Sunday, April 6, 2008

The Joys of Strange Proximity

or, Excursions in the Acid-Rainforest

Lula Cortes and Ze Ramalho - "Trilha de Sum"

Most of the rhetoric surrounding the reissue of Paebiru centers around the trope of the 'lost classic', of which this album is a shining example. The attendant myth involves almost all the original copies being lost in a warehouse fire. A lot of the pleasure of being an obscure music obsessive involves the joy of strange proximity: bringing what has been far, what has been distant and forgotten, once again into the light, to pull something from oblivion and hold it to one's ears. Then one hears not only the sound of the record, but as well the colorless ruins of the past, something almost like the crackle of old vinyl. An album that sounds something like a tropacalian mutation of Amon Duul, aka some deep acid-rainforest shit, and also it was supposed to be destroyed in a warehouse fire, is a stellar candidate for such an obsessive pleasure.

In this way, the context risks overshadowing the content. From Stylus Magazine's review: "With all the murk surrounding the album, it’s easy to overlook the frankly silly nature of what we’re dealing with. Say the following out loud: Paêbirú is an obscure Brazilian psych concept album about the four elements (earth, air, fire, water)... age and scarcity lend this record a legitimacy—and audience—it might otherwise be unable to muster."

Not to say the record doesn't have its transcendental bursts. The opening track, presented here, is evidence enough to the contrary.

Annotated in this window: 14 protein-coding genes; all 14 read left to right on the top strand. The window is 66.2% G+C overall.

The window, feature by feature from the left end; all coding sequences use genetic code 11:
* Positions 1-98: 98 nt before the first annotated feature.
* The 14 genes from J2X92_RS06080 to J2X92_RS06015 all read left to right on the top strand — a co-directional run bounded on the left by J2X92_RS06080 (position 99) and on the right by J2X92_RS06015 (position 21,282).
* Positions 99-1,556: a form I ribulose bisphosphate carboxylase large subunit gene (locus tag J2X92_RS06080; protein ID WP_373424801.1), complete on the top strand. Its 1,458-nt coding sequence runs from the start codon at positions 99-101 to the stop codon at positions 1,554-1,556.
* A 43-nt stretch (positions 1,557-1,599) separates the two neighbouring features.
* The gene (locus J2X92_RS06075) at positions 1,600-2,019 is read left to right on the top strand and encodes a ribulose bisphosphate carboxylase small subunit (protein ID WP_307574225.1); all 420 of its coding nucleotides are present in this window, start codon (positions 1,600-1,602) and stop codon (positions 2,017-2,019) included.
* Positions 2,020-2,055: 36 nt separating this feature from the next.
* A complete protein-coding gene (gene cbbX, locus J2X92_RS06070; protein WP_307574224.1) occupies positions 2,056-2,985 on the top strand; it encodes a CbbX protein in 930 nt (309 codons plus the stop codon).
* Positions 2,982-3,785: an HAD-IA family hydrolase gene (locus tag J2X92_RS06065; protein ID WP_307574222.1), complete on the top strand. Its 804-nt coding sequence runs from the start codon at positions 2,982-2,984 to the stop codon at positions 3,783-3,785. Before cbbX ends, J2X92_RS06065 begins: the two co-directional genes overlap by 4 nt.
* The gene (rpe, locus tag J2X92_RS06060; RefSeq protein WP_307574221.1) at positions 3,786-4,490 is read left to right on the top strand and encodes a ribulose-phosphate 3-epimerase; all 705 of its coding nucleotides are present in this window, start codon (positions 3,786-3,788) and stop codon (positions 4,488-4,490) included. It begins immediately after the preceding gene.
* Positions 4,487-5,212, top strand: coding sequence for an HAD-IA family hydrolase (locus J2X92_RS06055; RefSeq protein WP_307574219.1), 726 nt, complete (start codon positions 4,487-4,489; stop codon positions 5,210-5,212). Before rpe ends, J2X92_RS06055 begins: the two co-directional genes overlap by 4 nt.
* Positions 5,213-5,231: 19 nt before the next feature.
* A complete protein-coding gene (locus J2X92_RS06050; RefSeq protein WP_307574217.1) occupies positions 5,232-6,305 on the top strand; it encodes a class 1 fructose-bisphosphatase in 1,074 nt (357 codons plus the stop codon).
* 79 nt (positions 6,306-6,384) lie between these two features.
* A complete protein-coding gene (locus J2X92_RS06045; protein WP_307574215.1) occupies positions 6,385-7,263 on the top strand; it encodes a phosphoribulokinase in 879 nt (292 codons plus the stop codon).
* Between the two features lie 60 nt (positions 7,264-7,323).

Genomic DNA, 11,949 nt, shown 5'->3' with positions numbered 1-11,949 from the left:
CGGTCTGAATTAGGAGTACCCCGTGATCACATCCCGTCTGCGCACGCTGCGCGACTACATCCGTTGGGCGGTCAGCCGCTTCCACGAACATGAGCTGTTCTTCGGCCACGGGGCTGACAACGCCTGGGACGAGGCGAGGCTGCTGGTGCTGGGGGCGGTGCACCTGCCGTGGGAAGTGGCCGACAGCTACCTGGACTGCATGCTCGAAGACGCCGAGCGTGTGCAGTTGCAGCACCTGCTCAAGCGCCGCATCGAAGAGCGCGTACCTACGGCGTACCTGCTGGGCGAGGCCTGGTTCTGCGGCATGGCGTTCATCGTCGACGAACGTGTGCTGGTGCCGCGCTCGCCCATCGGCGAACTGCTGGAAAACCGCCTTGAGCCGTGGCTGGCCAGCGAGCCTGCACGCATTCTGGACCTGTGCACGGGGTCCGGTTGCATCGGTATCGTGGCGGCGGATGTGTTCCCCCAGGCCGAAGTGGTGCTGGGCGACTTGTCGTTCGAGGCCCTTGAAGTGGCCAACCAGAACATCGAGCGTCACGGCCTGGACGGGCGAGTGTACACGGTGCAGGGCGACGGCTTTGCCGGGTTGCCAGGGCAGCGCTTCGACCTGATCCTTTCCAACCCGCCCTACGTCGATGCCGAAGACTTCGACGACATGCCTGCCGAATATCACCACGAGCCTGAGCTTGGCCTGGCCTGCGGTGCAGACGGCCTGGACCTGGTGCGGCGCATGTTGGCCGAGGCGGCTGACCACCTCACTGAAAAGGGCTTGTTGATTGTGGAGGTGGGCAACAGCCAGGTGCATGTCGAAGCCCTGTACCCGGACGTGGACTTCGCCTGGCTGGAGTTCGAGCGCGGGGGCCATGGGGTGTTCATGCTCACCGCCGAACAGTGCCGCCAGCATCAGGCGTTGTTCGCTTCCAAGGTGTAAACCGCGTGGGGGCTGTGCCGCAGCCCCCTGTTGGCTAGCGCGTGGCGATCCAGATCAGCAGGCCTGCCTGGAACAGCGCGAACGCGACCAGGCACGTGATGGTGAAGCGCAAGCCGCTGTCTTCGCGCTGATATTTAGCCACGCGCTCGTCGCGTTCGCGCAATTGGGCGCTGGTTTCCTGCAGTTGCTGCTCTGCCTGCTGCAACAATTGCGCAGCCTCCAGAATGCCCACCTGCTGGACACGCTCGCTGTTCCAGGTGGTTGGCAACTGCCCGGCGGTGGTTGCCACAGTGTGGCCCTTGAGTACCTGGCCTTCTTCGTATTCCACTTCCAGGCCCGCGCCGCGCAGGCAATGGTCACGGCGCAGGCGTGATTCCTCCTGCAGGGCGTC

The sounds of this 60-70s style of loose, improvised psychedelic music, with its genre-bleeding and unbounded vibe, are often a sonic shorthand for a historical contemporaneous understanding of freedom. It's one bound up with the 'passion for the real' mentioned in the previous post, as Alain Badiou has characterized it. Badiou has said that from a philosophical point of view, the twentieth-century is marked by a 'passion for the real'. That underlying the diverse artistic, intellectual and political movements of the last hundred years is a fundamental reckoning with a drive towards the 'real', in the sense of the visceral, the immediate, the raw, all what supposedly lies beyond the mediated, illusory, ideological facades that distract us in modern life.

It's not hard to connect how bugged-out rainforest jams might participate in this passion, which in the lives of educated urban white persons can often manifest itself as a fascination for raw-dog style, for the sounds and images associated with the concrete, the immediate, the intuitive, the pre-critical, the ecstatic. Psych record collecting = passion for the real.

It should be noted that in The Century, Badiou formulates an alternate passion for the real, but one that doesn't look for the real among any kind of 'thing', any kind of 'identity' - not even a rare record. This passion is associated by Badiou with Malevich's White on White - which is about uncovering the real as the gap between place and taking-place.

In other words, to continue the short circuit between Badiou's philosophy and music, the central claim about The Century is about the passage from psych jams to minimal beats.

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